1tOvv'lO"ov efl~aAwv, exwv Sf] Kat 'tOY ~aO"lAew<; [I.62} When h~ arri~ed in Thessaly, he seized Domokos i~ the
'Iwavvou 1talSa 8EOSWpOV I)YEfl6va, eO"'tpa'tEue'to.
~bsence of ItS Eplkernian ruler, Then he also took d b n
Jected to his authority the cityofPharsala h I and su-
II A'l'lK6f1evo<; SI: e<; 8EnaA[av nlv 'tE 1l0flOKl'lv 1tapeAa- also E 'k " ' W ose or swere
mia b pi ernalo!' ~e advanced further and conquered La-
~EV, eKAl1t6v't0<; 'toli ev au'tfj l)yefl6vo<; 'E1tlKepVeW, Kat Sf] £, yThermopylal and Patras, the one on the plain b th
Kat <!JapO"aAwv 1t6A1V, Kat 'tau't'lv U1tO 'E1t1KEpValwv £1t1- oot of the mountain in Lokris
I . . . ' H e t h en moved on toYthee
Kpa'touflev'lV u'l" au't</> e1t01y)O"a't0. TIpotAauvE SI: £<; 'to ~hram. Many other towns in that area also went over to him
1tp60"w, 'to 'te Z'l'tOliV1V 'to £v 8EPflOWAal<; Kat TIa'tpa<; ough negotiated surrender. After that when the Wl'r f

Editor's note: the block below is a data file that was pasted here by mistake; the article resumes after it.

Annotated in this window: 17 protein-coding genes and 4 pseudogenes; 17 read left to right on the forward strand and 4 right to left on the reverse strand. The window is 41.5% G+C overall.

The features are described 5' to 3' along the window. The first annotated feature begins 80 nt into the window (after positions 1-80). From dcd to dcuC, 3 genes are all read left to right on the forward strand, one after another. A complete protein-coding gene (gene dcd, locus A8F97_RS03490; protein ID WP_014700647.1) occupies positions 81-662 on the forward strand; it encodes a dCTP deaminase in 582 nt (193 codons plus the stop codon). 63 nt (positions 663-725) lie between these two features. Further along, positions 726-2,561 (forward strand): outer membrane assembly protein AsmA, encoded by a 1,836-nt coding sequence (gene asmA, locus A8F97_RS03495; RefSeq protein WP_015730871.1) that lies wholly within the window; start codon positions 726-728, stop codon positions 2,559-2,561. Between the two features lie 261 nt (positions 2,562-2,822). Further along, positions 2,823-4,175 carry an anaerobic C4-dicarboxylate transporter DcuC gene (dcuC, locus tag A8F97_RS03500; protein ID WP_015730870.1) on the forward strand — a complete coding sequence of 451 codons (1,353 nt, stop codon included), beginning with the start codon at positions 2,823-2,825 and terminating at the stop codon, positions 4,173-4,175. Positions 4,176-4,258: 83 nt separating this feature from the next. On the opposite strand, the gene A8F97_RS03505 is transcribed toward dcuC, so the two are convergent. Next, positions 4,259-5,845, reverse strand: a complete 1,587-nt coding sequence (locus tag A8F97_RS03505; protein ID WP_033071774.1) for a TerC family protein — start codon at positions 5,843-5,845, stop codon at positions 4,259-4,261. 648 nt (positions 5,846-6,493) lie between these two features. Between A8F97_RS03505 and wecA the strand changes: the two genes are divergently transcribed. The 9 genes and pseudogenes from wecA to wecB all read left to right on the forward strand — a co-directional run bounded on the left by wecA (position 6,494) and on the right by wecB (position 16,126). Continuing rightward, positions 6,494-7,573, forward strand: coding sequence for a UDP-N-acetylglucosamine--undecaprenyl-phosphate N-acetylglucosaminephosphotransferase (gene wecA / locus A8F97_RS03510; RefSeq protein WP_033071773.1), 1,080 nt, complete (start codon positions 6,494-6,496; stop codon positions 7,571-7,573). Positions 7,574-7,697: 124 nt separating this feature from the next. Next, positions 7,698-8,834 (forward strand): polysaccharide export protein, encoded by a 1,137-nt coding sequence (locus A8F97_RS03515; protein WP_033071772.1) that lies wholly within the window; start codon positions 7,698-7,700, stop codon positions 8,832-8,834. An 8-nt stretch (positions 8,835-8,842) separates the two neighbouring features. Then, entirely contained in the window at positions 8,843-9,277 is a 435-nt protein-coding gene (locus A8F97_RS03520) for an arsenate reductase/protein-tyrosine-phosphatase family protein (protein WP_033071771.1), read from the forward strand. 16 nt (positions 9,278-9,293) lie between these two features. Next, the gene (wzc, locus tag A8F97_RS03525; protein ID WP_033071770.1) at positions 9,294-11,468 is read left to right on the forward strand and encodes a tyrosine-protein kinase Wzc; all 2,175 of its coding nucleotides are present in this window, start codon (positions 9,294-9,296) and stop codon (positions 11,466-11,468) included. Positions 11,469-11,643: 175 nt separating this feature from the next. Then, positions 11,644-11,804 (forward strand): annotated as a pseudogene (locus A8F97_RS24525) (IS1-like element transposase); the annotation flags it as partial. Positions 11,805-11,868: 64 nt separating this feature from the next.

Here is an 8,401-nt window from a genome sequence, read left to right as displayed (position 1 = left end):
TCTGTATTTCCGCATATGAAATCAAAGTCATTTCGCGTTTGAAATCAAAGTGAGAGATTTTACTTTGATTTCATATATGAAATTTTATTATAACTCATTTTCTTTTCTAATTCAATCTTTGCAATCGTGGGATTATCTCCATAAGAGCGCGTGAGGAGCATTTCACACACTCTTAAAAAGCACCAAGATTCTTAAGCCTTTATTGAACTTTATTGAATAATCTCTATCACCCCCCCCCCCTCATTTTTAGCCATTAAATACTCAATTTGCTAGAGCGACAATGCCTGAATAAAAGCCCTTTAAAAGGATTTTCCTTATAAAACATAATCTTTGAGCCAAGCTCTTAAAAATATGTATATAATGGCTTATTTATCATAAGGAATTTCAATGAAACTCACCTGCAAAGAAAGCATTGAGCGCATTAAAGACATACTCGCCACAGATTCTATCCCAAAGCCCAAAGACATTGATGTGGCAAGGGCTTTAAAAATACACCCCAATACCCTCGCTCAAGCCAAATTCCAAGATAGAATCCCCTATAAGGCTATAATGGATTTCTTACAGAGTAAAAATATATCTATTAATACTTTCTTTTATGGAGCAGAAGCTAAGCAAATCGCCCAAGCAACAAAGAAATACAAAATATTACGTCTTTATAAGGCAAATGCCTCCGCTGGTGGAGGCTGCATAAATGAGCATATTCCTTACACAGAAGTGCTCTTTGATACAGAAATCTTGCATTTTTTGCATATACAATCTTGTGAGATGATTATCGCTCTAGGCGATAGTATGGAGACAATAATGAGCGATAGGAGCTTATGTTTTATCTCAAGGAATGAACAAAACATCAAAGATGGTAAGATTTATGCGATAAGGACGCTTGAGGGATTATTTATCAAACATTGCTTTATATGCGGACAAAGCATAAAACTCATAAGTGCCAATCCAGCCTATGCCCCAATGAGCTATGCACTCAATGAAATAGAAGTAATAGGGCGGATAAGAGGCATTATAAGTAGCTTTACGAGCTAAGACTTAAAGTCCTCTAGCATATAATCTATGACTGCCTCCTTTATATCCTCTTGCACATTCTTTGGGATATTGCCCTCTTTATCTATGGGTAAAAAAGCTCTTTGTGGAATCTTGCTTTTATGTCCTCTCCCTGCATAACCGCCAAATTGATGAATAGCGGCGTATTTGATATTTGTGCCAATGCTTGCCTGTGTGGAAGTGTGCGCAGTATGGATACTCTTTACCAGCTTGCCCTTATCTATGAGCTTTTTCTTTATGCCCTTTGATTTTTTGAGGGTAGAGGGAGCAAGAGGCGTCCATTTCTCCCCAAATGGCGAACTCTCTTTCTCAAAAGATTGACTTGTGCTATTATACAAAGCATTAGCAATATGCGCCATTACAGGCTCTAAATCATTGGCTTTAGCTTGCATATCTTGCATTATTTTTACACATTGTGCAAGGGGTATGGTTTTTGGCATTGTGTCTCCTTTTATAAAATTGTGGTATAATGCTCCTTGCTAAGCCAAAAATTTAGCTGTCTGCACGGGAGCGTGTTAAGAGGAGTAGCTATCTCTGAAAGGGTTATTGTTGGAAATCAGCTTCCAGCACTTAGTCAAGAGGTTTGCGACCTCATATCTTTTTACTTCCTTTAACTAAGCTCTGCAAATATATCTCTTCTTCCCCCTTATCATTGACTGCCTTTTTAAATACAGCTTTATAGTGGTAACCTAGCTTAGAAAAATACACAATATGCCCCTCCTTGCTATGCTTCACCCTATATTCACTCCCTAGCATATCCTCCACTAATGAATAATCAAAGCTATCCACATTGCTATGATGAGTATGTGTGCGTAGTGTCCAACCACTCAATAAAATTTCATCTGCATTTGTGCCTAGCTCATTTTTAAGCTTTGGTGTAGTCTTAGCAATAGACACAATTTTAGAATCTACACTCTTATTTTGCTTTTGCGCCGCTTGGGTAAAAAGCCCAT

'ta<; ev 't</> 1teSl4'1tpo<; 'tfj U1tWp£lc.< 'twv AOKpwV opOU<; Ka't- terulerDL'
bh t h d e UIS, woad hh a marriageable' daughter alreadyIeo
EO"'tptta'to, Kat au't</> 1tPOEXWP'lO"E' Kat aAAa SI: 'tWV 'tau'tn e ~ot e to a man,30 learned that the sultan was comi g
1tOA10"fla'tWV OUK 6Alya 1tPOO"EXWP'lO"EV au't</> KaeofloAoyln· agamst her and that the bishop of Salona was spurnng ,n him
ME'ta SI: 'tali'ta I) Ill: Aou;; 'toli I)YEfl6vo<; YUVY), eXOMa
euya'ttpa yaflou 'tE wpa[av Kat erru'lfltv'lV avSpl, w<;
eWeE'tO ~ao"lAta e1tl6v'ta, l)ye1O"ea1 SI: au't</> £1tt 'taSE 'tWV'-

I07
I06
THE HISTORIES BOOK 2

ZaAOVWV apXlepEa, Aa~oucra 'te 't~v euya'tEpa Kat Swpa, on in this, she took her daughter and as many gifts as she